Flower Blog



Since starting the farm 5 years ago on leased land, I have been slowly adding to my wish list of perennial flowers, trees and shrubs to plant “one day.” Even though it can be tough to be patient while waiting for the right time (and money!) to make long-term investments, its worth being patient to do things right. I talk to many farmers who are in the same position that we were in until recently - growing on land that isn’t their own, commuting for hours a day between home and the farm or working without crucial infrastructure like a packing shed, running water or electricity. Sound familiar to you? Hang in there! Good things will come if you keep making sound decisions and working really hard… I promise.

Over the past year and a half, we have been heavily investing in perennial flowers and foliage. I’ve been dreaming of this phase in our business literally since the day that I took the leap and quit my job to start farming full time. Because we farm on a hill and most of our land was formerly used for growing hay, we’ve had to be very intentional about what we plant and where. While I wish that my budget allowed for me to grow everything on my wish list (and trust me, its a very long list!), I allocate a budget each year specifically for perennials. I have chosen to take the long view and have primarily prioritized plants that take many years to get established, while also purchasing a few each year that only take 1-2 years until they’re ready for harvest and thus generate revenue for the farm.In the fall of 2018, we planted hundreds of bare root trees and shrubs such as hydrangea, ninebark, witch hazel, lilac, mockorange, spirea, abelia, smokebush, snowberry, elaeagnus and many more. I chose to purchase these as bare root because the initial investment was less and I could buy more plants at at time, but the trade-of is that I’ll be waiting several years longer for these to reach harvest stage than if we had purchased these as mature plants. Unfortunately the nursery where we purchased these, Lawyer Nursery in Montana, has since closed so I do not have a new source for bare root plants yet. Please comment below if you know of a good source!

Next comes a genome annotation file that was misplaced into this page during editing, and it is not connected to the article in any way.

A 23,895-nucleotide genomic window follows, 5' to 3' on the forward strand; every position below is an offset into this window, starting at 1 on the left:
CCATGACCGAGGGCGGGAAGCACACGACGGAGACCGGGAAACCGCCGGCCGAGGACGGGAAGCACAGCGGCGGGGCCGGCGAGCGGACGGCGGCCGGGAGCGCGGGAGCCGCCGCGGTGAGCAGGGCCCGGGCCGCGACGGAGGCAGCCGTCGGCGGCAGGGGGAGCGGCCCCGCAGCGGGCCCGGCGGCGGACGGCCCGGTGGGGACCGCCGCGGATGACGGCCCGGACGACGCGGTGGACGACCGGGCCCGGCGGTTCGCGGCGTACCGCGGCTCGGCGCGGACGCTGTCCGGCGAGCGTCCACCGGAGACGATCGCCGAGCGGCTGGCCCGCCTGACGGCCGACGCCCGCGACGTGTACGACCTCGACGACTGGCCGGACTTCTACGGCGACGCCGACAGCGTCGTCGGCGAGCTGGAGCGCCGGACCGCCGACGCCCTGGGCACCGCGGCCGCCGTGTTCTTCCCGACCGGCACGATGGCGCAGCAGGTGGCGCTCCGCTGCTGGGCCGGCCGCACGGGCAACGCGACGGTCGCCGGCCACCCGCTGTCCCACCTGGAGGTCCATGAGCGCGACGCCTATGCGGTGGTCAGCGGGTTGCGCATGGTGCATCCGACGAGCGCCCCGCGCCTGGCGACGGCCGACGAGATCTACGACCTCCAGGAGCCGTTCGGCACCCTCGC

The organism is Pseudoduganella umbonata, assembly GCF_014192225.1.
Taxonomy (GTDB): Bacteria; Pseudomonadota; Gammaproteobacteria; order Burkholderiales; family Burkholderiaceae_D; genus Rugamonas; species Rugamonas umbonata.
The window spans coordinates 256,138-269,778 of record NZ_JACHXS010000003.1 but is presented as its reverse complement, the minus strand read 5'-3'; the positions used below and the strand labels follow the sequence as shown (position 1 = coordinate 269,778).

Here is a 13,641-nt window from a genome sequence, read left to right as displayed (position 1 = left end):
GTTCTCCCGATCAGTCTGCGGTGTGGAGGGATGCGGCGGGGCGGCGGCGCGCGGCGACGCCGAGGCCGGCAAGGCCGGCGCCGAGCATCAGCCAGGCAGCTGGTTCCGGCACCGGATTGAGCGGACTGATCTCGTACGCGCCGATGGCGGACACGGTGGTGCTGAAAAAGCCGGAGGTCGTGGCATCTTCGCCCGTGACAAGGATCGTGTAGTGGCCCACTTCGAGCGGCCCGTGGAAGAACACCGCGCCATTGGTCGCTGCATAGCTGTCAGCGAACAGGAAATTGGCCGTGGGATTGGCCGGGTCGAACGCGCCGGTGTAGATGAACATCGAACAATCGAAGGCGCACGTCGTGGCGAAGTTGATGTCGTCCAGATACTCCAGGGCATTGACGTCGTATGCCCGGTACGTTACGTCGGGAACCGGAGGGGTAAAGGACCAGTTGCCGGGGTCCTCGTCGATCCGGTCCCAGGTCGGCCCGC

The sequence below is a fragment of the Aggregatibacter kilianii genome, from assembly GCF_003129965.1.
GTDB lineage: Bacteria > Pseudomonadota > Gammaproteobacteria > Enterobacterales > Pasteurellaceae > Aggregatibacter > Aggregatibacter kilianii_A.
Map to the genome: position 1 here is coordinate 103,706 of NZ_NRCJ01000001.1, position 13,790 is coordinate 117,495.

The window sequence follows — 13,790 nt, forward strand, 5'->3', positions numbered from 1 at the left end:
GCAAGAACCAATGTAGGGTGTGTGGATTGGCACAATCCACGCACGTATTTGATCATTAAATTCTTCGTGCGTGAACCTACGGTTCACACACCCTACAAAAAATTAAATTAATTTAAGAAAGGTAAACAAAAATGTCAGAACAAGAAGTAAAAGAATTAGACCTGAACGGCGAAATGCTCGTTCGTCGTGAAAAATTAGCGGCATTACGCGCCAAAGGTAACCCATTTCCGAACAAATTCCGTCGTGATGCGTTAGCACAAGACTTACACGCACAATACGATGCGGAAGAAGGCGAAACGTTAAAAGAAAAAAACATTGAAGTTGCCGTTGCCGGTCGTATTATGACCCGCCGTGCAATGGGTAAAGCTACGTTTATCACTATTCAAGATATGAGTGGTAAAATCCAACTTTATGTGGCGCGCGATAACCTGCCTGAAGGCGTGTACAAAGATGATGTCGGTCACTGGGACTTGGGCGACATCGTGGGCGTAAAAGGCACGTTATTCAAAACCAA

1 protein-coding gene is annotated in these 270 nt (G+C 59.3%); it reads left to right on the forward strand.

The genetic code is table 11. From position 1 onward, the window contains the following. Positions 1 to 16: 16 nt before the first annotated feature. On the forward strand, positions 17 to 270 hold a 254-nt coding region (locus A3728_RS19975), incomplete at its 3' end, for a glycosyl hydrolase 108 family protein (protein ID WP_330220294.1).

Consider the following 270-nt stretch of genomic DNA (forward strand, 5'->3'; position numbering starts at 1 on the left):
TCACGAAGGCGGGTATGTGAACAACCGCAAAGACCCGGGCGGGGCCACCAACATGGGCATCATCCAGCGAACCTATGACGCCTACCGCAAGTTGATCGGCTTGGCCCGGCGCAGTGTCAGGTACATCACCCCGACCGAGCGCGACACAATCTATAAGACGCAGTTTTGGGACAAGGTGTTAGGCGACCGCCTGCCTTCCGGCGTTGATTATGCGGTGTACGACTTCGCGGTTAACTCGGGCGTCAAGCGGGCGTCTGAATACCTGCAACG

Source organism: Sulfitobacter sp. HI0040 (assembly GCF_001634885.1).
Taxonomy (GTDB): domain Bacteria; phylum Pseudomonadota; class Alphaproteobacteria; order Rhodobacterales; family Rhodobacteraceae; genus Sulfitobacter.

We have also planted hundreds of peonies, hellebores, toad lily, bearded iris, sedum, mountain mint, japanese hybrid anemone, astilbe and so many more flowering plants. Some of these, such as sedum, are ready for harvest in the first year, which others like peonies will be ready in 3 years.